The hawksbill is quite rare in the Hawaiian Islands. In 1998, only 38 nests were documented on the Big Island. They need volunteers for the 2009 nesting season, which runs from May to December. You will be monitoring hawksbill nests on remote beaches in Hawaii Volcanoes National Park and adjacent lands. They prefer stays of 8-12 weeks, but will consider shorter periods.
Volunteers camp 3-5 nights a week. Duties include monitoring nesting hawksbills and basking green turtles, rescuing stranded hatchlings, excavating nests, and trapping and euthanizing predators (mongooses, feral cats, and rats). Some nesting beaches can be reached only by hiking a 6.6 mile trail over recent lava flows, but others can be reached by 4-wheel drive truck. The weather is hot and very windy.
Shared dormitory-style housing is provided near Park Headquarters at the summit of Kilauea Volcano (4,000 ft. elevation). A small stipend is provided, so you will need some of your own money.
Contact Will Seitz:
Lonesome George, the last tortoise of his kind may not have babies after all. The single survivor of the Pinta Island Galapagos giant tortoises, Lonesome George has been an icon for conservation the world over. The big tortoise was paired with two female tortoises, and successfully mated with them for the first time in over 35 years just a few months ago. (The females are of another subspecies of the Galapagos Tortoise, but are of a close genetic match to the Pinta Island subspecies.)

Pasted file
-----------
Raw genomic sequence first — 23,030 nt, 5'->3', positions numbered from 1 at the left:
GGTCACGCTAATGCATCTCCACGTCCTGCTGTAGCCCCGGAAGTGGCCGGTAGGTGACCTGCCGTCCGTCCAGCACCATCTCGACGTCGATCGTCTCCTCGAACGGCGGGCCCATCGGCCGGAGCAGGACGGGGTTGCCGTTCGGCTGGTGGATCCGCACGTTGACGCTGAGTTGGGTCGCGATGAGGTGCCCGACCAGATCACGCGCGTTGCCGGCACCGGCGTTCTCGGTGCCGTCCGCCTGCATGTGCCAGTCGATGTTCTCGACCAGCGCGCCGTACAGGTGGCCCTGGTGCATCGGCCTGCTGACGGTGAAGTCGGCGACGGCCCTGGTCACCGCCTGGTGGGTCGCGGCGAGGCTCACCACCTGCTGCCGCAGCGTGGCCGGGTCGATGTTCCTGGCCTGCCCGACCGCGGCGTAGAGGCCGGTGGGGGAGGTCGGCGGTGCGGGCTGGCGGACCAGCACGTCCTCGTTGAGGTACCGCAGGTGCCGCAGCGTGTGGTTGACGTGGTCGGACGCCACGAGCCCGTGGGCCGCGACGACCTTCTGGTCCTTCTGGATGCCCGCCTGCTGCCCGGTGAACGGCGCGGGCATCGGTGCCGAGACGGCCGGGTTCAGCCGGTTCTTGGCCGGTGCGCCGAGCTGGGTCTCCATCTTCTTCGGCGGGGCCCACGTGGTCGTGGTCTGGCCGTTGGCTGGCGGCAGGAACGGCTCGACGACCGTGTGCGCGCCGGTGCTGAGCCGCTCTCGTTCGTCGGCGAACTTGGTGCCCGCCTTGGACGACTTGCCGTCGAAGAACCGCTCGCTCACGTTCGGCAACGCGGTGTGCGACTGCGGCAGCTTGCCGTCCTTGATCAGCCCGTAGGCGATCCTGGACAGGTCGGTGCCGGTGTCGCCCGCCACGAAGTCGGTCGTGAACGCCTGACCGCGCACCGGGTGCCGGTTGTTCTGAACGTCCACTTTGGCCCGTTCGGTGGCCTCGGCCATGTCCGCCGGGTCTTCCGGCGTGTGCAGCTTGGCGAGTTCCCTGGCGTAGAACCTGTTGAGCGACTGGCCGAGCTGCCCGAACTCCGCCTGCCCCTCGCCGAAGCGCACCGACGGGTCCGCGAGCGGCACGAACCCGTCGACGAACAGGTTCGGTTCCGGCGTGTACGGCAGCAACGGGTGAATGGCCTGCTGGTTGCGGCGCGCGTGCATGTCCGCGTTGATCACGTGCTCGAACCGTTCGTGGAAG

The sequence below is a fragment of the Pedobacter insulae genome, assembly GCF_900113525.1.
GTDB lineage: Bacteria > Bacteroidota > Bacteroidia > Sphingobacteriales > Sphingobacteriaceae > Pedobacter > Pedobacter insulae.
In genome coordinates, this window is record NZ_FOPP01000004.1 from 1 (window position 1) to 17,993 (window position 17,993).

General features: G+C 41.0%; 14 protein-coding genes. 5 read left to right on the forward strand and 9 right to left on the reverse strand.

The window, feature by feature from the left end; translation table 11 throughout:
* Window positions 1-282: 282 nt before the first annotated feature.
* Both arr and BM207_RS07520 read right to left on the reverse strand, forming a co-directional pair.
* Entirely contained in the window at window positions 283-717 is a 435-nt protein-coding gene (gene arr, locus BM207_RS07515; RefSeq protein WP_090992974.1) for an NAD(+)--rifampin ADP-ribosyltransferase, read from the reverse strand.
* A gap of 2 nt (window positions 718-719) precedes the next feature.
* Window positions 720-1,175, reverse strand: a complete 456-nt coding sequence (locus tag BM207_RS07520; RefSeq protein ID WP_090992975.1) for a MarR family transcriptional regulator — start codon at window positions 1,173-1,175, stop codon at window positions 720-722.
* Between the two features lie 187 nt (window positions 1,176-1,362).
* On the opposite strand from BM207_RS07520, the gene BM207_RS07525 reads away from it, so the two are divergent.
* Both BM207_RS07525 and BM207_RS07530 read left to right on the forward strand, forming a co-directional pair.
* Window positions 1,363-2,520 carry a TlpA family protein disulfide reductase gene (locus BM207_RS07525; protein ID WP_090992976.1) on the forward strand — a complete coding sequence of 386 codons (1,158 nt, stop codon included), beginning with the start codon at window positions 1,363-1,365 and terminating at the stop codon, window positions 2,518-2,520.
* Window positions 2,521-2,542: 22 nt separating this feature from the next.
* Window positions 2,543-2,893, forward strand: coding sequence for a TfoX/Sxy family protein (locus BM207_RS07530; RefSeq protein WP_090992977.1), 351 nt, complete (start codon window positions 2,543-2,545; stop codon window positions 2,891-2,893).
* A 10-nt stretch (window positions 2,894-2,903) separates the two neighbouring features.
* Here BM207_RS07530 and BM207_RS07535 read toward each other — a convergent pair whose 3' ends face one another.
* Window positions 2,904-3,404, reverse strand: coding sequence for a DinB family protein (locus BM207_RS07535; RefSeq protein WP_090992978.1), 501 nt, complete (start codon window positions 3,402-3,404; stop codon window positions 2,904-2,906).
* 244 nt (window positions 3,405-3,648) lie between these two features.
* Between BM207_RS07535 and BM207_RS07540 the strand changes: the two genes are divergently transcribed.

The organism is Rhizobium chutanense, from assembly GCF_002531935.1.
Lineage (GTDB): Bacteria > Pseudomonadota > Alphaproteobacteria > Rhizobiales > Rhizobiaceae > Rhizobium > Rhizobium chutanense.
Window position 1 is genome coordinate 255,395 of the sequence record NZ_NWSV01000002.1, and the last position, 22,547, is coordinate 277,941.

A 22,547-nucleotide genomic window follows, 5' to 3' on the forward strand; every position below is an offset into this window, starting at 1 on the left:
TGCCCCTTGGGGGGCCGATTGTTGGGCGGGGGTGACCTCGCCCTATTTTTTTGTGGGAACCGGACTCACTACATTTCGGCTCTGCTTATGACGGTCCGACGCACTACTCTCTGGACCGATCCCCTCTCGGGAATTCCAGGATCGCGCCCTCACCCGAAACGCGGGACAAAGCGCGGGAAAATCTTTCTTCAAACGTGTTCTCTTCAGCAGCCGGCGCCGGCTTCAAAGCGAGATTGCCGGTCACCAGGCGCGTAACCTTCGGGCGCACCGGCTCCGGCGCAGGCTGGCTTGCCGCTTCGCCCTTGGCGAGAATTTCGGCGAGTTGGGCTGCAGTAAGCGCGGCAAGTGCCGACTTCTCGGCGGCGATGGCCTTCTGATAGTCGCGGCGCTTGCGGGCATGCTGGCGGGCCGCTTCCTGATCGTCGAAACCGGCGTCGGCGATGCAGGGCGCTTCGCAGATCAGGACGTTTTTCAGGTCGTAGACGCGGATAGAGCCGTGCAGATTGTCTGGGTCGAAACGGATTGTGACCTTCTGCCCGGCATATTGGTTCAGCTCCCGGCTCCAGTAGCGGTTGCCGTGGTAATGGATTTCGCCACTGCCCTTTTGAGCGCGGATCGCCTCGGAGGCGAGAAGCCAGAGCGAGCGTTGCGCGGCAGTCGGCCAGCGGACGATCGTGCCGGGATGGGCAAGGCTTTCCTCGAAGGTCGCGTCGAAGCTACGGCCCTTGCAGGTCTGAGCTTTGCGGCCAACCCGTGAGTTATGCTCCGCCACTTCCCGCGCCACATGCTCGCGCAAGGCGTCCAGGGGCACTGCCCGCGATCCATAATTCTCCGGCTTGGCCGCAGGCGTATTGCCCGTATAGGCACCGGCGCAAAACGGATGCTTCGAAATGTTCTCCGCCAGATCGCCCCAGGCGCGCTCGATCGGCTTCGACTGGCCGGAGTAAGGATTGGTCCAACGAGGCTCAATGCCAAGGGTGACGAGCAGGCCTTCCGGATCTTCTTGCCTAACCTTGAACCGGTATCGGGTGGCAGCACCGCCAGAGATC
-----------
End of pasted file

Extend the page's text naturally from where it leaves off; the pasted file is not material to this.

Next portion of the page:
Unfortunately, most of the eggs produced by this encounter are likely infertile. There is still hope for 20% of the eggs. Researchers are keeping the eggs in incubators covered in religious symbols, waiting for a miracle. I myself am crossing my fingers. At 90 years old, the tortoise is still in his prime, but with several decades of failure I am a bit guarded. Scientists have tried many means to get George interested in breeding and have even tried artificial insemination. All of it with no luck.
The largest land tortoises in the world, Galapagos Tortoises can weigh over 500 pounds and live well over 100 years. Since their discovery, only 11 of the 14 known subspecies of the tortoise survive today. The big reptiles were used as a food source and ballasts on pirate, whaling, and trader ships in the past. More recently, introduced rats and goats have been destroying food sources and eating the eggs of the highly endangered tortoise.
It is clear that humans are likely solely responsible for the tortoises declining numbers. Lonesome George provides hope that humans may use their knowlege to do something good. It is unlikely the researchers in the Galapagos will give up with this latest disappointment. They had over 36 years of set-backs, there is still hope.
Tell us what you think! Will successful breeding of Lonesome George with the hybrid females be considered a success for the species, or simply the creation of another hybrid?
Learn more about Galapagos Tortoises from the San Diego Zoo at:
News Source: Associated Press US News: